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The Global Environment

Social/ Culture Environmental Influences on Global Marketing Economic



What is Culture?
Culture prescribes the forms of behaviour that are acceptable to people in a specific community Includes knowledge, belief, art, morals, custom and any other habits and capabilities ac

Culture is difficult to define but some of the key characteristics are

Culture is learnt Culture is dynamic Culture is subjective

Why is culture important to marketing?

Links back to Marketing ConceptAchieving organizational goals depends upon determining the needs and wants of target market and delivering the desired satisfactions more effectively and efficiently
Culture affects ALL aspects of the Marketing Mix






PRODUCT Names, flavours, aromas, strengths, packaging, labelling, colours Customs, symbols, language and advertising practices Marketability of larger sizes Distribution channels may be different supermarket, hypermarket vs the corner shop



Elements of culture & the overseas market

Material culture
Technology and economics the production of goods

Example: a car is a prestigious/status item which involves high ambitious but in some cultures driven until it falls apart

Social institutions
The spine of the cultural process which links the individual to the group Social institutions include the family, education, political parties, social organisations all of which have their own set of values and standards of behaviour

Relations with the universe

Symbolic and sacred elements which form the link between the material and metaphysical world. Example: religious and superstitious belief systems have an impact on value systems. Religion affects what people eat, what they wear and how certain groups in society are treated.

Elements of culture & the overseas market

-Includes folklore,dance, drama, music anything that is used as a mode of expression

- Language shapes an individual view of the world and their social behaviour. The successful marketer must understand communication on a number of levels.

- Concern over meanings, what something means in one country different in another
- Marketing example: Advertising, carelessly translated ads lose their intended meaning it may suggest something obscene, comical, offensive - Non-verbal communication

Levels at which Culture operates

Culture operates at various levels each having influence on negotiating or undertaking business overseas




Research on the European Community markets showed that the average Frenchmen uses almost twice as many cosmetic and beauty aids as his wife German and French eat more spaghetti than the Italians The Muslims disapprove of liquor, the Hindus de-emphasise material goods, Black and Decker's successful entry into the Japanese market is attributed to intensive marketing research on Japanese culture and lifestyles. Black and Decker changed the colour of their tools from green to orange (which is the colour of the rising sun). Time in Latin America is regarded very casually. As one international marketer aptly puts it: The clock runs in the United States but walks in Latin America'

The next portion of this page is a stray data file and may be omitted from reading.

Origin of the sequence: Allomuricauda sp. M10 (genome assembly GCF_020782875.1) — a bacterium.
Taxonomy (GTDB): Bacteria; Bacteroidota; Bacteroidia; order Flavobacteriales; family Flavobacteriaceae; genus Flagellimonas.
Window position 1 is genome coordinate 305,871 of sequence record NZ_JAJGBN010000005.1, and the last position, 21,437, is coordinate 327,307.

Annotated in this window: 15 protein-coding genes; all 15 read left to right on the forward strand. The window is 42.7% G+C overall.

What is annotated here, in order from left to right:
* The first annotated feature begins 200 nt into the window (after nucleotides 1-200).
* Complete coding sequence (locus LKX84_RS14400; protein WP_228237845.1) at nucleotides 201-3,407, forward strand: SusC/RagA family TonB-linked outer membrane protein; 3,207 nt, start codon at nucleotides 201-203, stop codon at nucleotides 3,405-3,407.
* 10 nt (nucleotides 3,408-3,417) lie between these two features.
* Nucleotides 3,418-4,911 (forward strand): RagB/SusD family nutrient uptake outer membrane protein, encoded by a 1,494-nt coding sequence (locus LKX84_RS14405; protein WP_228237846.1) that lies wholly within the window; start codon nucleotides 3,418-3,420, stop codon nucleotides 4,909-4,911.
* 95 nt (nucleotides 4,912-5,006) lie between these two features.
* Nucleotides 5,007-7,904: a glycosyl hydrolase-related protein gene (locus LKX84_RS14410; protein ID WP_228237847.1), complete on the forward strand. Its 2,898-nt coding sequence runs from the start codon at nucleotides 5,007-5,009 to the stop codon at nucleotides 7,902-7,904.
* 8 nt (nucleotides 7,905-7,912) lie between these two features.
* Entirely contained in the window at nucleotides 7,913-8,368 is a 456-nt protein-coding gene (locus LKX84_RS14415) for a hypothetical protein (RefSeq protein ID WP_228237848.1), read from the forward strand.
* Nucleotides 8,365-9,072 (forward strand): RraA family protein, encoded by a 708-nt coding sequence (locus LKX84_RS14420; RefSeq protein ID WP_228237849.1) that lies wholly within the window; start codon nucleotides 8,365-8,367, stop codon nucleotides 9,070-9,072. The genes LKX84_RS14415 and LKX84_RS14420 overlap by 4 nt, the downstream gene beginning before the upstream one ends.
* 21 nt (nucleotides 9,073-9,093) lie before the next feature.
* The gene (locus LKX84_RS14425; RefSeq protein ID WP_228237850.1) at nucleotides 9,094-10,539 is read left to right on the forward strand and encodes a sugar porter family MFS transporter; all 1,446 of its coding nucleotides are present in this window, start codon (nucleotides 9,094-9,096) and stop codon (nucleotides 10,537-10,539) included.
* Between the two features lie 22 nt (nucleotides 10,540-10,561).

Examples of Cultural Influences on Global Marketing

Barbie Doll had to be modified in the following ways to succeed in the Japanese market:
The blue eyes changed to brown. Her hair had to be darkened.

Examples of Cultural Influences on International Marketing

Mr Donut's entry into the Japanese market was troubled by

too high counters pastry too big cups too heavy

Colour Implications
* In Malaysia green suggest illness. * In Pakistan, green is the colour of happiness. * Blue is considered feminine and warm in Holland. * Blue is masculine and cold in Sweden. White indicates mourning in China, Korea and Japan.

Never touch the head of a Thai or pass an object over it. The head is considered sacred in Thailand. Avoid using triangular shapes in Hong Kong, Korea and Taiwan. It is considered a negative shape. The number 7 is considered bad luck in Kenya, good luck in the Czech Republic and has a magical connotation in Benin. The number 10 is bad luck in Korea. The number 4 means death in Japan. Red represents witchcraft and death in many African countries. Red is a positive color in Denmark.

Its Not the Gift That Counts, but How You Present It
Japan Do not open a gift in front of a Japanese counterpart unless asked, and do not expect the Japanese to open your gift.

Avoid ribbons and bows as part of the gift wrapping. Bows as we know them are considered unattractive, and ribbon colors can have different meanings.


Avoid red roses and white flowers, even numbers, and the number 13. Do not wrap flowers in paper. Do not risk the impression of bribery by spending too much on a gift.

Its Not the Gift That Counts, but How You Present It
Arab World Do not give a gift when you first meet someone. It may be interpreted as a bribe. Do not let it appear that you contrived to present the gift when the recipient is alone. It looks bad unless you know the person well. Give the gift in front of others in less personal relationships. Latin America Do not give a gift until after a somewhat personal relationship has developed unless it is given to express appreciation for hospitality. Gift should be given during social encounters, not in the course of business. China Never make an issue of a gift presentationpublicly or private. Gifts should be presented privately, with the exception of collective ceremonial gifts at banquets.